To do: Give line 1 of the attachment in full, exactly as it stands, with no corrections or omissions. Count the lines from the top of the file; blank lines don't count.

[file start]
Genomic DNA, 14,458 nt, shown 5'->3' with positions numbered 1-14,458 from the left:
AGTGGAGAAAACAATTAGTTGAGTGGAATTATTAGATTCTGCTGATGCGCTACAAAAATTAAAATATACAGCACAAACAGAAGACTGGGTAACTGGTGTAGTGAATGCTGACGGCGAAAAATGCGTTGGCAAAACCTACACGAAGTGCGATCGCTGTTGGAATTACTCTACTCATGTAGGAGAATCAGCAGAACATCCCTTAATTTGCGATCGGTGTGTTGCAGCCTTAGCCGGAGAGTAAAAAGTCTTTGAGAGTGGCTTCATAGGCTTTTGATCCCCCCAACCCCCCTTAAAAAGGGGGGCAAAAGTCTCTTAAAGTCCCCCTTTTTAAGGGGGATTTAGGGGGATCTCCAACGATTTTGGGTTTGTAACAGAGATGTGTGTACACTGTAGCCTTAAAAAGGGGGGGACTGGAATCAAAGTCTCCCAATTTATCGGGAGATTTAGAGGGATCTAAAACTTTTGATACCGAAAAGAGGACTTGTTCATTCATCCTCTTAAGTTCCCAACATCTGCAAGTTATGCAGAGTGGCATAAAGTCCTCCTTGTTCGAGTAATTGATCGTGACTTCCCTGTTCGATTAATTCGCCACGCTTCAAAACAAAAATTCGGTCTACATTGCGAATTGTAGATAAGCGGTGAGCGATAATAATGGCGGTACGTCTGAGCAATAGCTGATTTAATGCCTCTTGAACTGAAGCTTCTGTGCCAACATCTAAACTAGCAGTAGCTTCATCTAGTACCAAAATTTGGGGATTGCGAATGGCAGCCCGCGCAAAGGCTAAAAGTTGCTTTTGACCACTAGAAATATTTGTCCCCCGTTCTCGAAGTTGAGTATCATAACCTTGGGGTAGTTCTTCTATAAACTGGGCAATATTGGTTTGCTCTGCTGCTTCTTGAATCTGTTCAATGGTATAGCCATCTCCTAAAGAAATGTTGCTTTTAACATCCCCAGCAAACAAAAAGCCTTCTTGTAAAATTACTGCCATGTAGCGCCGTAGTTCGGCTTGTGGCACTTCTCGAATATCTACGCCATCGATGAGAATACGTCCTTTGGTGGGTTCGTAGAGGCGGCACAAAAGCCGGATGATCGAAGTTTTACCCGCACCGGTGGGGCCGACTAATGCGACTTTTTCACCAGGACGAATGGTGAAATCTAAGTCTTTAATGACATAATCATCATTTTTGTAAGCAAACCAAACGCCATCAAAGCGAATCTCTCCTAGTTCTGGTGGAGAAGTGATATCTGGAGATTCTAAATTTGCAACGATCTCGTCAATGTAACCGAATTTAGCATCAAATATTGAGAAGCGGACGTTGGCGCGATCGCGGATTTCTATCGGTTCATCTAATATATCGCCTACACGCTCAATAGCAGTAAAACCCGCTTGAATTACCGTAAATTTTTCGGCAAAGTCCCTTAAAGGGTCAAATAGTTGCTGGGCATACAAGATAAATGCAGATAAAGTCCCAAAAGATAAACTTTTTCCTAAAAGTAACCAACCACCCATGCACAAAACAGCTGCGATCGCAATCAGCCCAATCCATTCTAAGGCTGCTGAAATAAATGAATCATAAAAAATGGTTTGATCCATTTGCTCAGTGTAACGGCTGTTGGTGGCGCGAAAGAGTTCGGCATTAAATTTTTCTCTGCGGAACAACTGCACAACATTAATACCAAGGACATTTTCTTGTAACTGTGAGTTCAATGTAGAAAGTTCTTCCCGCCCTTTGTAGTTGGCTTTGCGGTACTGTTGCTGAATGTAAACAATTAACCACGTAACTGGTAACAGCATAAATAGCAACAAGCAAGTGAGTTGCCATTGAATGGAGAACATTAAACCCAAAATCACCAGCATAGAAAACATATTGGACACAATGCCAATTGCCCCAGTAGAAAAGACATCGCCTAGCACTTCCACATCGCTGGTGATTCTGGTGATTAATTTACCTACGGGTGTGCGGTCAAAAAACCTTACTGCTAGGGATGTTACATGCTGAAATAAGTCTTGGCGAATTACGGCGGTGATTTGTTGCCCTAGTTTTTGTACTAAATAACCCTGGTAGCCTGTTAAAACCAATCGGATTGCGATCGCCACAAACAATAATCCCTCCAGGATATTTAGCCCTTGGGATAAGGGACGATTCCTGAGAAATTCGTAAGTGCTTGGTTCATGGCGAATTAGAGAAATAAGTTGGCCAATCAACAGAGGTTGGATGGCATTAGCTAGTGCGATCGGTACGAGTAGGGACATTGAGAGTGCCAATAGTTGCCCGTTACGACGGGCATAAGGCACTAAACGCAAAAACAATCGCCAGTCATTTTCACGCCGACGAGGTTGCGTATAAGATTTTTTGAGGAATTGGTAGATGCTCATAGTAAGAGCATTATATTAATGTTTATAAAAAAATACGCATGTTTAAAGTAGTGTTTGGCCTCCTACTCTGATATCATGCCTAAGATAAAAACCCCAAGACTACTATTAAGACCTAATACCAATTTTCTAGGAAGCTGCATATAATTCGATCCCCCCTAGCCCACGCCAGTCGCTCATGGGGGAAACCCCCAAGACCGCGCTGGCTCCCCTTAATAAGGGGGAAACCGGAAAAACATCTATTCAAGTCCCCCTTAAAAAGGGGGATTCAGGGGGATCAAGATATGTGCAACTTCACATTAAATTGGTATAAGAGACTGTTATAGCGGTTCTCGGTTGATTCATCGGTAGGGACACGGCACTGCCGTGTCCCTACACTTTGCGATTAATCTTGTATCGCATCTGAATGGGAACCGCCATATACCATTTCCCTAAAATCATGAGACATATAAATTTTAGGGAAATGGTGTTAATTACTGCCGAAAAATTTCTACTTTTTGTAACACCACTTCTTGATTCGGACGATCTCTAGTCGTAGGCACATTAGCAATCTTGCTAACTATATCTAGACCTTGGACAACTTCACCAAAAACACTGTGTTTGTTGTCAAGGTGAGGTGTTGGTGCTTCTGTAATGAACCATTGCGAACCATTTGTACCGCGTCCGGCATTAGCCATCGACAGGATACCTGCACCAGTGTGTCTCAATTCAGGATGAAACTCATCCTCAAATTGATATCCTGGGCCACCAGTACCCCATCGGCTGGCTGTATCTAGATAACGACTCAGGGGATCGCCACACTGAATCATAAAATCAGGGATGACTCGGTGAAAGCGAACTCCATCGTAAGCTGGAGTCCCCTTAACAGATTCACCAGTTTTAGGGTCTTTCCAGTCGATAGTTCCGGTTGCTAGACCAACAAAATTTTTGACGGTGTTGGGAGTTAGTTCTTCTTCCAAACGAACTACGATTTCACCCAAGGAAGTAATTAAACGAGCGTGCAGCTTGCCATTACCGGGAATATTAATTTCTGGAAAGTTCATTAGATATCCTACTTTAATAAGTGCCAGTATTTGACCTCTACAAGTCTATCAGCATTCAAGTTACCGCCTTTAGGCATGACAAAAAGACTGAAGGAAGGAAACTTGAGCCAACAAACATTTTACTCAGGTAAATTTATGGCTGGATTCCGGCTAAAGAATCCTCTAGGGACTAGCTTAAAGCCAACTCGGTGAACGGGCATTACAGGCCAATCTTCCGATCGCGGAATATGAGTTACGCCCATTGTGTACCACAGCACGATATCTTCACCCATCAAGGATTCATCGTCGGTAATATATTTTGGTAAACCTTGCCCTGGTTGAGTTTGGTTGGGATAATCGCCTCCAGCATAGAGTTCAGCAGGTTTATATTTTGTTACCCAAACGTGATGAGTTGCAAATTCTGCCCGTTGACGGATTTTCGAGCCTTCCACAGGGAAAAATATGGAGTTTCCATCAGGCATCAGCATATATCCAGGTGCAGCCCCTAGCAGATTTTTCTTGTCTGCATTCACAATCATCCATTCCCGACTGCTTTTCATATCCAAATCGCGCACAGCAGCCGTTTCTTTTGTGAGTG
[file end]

Genomic DNA, 14,458 nt, shown 5'->3' with positions numbered 1-14,458 from the left: